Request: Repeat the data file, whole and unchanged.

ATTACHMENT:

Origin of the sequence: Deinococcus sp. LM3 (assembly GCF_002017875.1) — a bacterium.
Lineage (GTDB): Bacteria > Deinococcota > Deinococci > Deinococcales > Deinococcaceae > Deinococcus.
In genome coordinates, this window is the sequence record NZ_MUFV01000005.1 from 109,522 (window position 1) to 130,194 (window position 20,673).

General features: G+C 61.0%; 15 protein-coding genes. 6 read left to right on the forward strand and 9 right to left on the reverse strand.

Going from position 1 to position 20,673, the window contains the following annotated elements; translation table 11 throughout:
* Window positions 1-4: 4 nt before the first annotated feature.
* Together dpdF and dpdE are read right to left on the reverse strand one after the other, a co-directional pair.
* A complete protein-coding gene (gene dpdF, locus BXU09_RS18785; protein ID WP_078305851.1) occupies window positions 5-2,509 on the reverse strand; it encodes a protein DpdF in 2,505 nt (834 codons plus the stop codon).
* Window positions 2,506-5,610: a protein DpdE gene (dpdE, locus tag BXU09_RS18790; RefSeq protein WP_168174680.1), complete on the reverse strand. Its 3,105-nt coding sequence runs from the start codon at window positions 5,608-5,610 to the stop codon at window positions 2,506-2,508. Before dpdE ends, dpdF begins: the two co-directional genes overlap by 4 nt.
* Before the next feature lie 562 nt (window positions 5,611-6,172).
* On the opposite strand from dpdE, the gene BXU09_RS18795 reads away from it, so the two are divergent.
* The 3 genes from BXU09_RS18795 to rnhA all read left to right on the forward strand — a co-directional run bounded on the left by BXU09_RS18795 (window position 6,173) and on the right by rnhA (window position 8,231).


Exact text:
Origin of the sequence: Deinococcus sp. LM3 (assembly GCF_002017875.1) — a bacterium.
Lineage (GTDB): Bacteria > Deinococcota > Deinococci > Deinococcales > Deinococcaceae > Deinococcus.
In genome coordinates, this window is the sequence record NZ_MUFV01000005.1 from 109,522 (window position 1) to 130,194 (window position 20,673).

General features: G+C 61.0%; 15 protein-coding genes. 6 read left to right on the forward strand and 9 right to left on the reverse strand.

Going from position 1 to position 20,673, the window contains the following annotated elements; translation table 11 throughout:
* Window positions 1-4: 4 nt before the first annotated feature.
* Together dpdF and dpdE are read right to left on the reverse strand one after the other, a co-directional pair.
* A complete protein-coding gene (gene dpdF, locus BXU09_RS18785; protein ID WP_078305851.1) occupies window positions 5-2,509 on the reverse strand; it encodes a protein DpdF in 2,505 nt (834 codons plus the stop codon).
* Window positions 2,506-5,610: a protein DpdE gene (dpdE, locus tag BXU09_RS18790; RefSeq protein WP_168174680.1), complete on the reverse strand. Its 3,105-nt coding sequence runs from the start codon at window positions 5,608-5,610 to the stop codon at window positions 2,506-2,508. Before dpdE ends, dpdF begins: the two co-directional genes overlap by 4 nt.
* Before the next feature lie 562 nt (window positions 5,611-6,172).
* On the opposite strand from dpdE, the gene BXU09_RS18795 reads away from it, so the two are divergent.
* The 3 genes from BXU09_RS18795 to rnhA all read left to right on the forward strand — a co-directional run bounded on the left by BXU09_RS18795 (window position 6,173) and on the right by rnhA (window position 8,231).